concluding that "after it is shown that the dog is certified, all other evidence relating to his accuracy goes only to the credibility of the testimony, not to the dog's qualifications"Summary of this case from U.S. v. Jones
Argued April 27, 2004.
Decided and Filed June 22, 2004.
Appeal from the United States District Court for the Western District of Tennessee, James Todd, Chief Judge.
Lawrence J. Laurenzi, U.S. Attorney, Christopher E. Cotten (argued and brief), Asst., U.S. Attorney, Memphis, TN, for Plaintiff-Appellee.
David W. Camp (argued and briefed), Pettigrew Camp, Jackson, TN, for Defendant-Appellant.
Reginald Boxley appeals his conviction of possession of sixty grams of crack cocaine with the intent to distribute under 21 U.S.C. § 841(a)(1). Based on the reasoning of the district court, we affirm the judgment. We write only to elaborate on two issues: (1) the qualification of testimony regarding canine searches, and (2) the operation of the presumption under the doctrine of spoliation.
I. Testimony on Canine Searches: Qualifications
On the night he was arrested in December of 1997, Boxley was subjected to a canine search for drugs by a drug-detection dog, Cuffs. Though Cuffs alerted to Boxley's pant pocket, the police found no drugs in the pocket or on Boxley's body. The police did, however, find drugs nearby and, based in part on Cuffs's alert, arrested Boxley. At Boxley's trial for possession of cocaine, the prosecution submitted testimonial evidence by Officer Anderson, Cuffs's handler, that drug dogs alert to aromas of drugs, not drugs themselves, and that Cuffs's alert to Boxley's pocket demonstrates that Boxley carried an aroma of drugs. This testimony was intended to link Boxley to the drugs that were found in his vicinity that night.
On cross-examination, Boxley asked Officer Anderson whether he had any documentation, such as "search find sheets," to verify the dog's prior history and accuracy. Anderson stated that the department did not keep accuracy records for drug dogs, but that Cuffs was certified as a drug dog after a two-month training program. Anderson also explained that Cuffs's record on the department's computer database was deleted after Cuffs passed away, more than two years before Boxley's trial. When asked whether Cuffs had alerted in the past to a finding of no drugs, as he did in this case, Anderson acknowledged that Cuffs had done so one other time in his prior sixty to seventy searches. Anderson also stated that no dog can be "one hundred percent accurate." On appeal, Boxley claimed that the district court abused its discretion in allowing Anderson's testimony because Cuffs's qualifications could not be documented or verified.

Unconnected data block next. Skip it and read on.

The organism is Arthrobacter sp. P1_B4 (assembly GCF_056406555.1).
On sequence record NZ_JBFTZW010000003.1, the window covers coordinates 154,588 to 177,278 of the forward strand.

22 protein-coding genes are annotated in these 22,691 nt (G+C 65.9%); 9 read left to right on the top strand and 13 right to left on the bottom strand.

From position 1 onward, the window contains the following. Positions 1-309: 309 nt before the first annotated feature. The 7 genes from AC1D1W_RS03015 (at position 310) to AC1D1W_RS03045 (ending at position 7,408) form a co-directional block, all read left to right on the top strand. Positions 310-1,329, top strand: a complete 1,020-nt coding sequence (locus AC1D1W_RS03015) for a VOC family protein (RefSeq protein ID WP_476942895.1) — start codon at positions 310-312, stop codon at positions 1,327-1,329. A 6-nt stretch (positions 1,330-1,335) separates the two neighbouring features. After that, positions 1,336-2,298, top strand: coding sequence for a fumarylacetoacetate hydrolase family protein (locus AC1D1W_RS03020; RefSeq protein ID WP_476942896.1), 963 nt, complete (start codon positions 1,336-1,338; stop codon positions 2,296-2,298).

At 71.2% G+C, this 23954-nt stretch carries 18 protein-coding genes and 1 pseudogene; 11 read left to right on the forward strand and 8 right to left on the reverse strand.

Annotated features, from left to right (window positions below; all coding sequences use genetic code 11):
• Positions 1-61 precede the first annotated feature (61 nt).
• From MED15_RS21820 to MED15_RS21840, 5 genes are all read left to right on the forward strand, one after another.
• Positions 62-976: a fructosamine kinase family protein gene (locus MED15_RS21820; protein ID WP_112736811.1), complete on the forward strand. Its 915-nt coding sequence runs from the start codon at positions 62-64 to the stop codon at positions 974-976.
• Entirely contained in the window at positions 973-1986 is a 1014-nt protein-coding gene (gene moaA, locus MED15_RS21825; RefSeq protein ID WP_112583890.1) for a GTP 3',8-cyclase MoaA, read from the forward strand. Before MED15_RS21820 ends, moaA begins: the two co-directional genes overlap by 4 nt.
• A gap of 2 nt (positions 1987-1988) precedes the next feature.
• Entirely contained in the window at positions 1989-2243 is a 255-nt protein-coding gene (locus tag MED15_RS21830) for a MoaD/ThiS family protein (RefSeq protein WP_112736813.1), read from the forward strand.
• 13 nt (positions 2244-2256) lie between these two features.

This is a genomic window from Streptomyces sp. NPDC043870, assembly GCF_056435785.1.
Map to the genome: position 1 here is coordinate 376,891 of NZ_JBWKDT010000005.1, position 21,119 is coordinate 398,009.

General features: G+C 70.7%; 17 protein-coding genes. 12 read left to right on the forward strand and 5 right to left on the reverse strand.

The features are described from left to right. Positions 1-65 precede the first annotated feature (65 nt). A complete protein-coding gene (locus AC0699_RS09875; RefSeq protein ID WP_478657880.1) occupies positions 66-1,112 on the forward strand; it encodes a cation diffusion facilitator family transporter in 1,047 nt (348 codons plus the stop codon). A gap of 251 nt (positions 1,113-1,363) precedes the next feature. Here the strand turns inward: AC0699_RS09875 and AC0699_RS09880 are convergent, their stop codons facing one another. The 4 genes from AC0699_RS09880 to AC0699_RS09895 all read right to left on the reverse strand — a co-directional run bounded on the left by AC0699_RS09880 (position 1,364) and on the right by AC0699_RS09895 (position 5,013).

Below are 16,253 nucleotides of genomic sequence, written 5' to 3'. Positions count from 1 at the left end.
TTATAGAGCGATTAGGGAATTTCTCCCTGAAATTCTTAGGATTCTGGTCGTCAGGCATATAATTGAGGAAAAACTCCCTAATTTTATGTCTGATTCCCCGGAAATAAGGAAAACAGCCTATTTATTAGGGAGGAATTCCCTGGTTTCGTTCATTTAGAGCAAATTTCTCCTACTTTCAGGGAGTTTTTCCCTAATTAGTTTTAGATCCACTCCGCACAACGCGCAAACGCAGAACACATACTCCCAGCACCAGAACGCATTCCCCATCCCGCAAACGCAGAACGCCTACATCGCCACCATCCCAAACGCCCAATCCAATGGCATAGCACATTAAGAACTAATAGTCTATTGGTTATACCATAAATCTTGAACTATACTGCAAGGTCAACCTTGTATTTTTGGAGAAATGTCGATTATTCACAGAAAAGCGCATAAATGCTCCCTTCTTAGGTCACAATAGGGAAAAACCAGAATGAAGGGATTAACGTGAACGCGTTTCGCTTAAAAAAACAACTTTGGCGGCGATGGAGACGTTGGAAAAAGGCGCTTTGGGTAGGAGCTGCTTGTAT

We recognize that an alert in the context of a canine narcotics sniff indicates that narcotics are present in the item being sniffed or have been present in such a way as to leave a detectable odor. United States v. Buchanon, 72 F.3d 1217, 1219 n. 1 (6th Cir. 1995). Thus, we now consider whether the testimony regarding the alert in this case is reliable. This Court considered the reliability of testimony as to canine searches in United States v. Diaz, 25 F.3d 392 (6th Cir. 1994), for purposes of determining whether a canine's alert could satisfy probable cause for a warrantless search of a car in a public parking lot. For guidance in determining whether such testimony was admissible without documentation verifying the dog's reliability, we applied general principles of evidence law.
We held that in order to admit evidence of a dog's alert to an aroma of drugs, it is not necessary to provide the dog's training and performance records, as it is similarly unnecessary to qualify a human expert in this way. Rather, testimony as to the dog's record is sufficient. Id. at 396. We stated: "[w]hile training and performance documentation would be useful in evaluating a dog's reliability, here the testimony of [the dog's handler] sufficiently established the dog's reliability." Id.
We also determined that it is not necessary for the government to show that the dog is accurate one hundred percent of the time, because "a very low percentage of false positives is not necessarily fatal to a finding that a drug detection dog is properly trained and certified." Id. In Diaz, we concluded: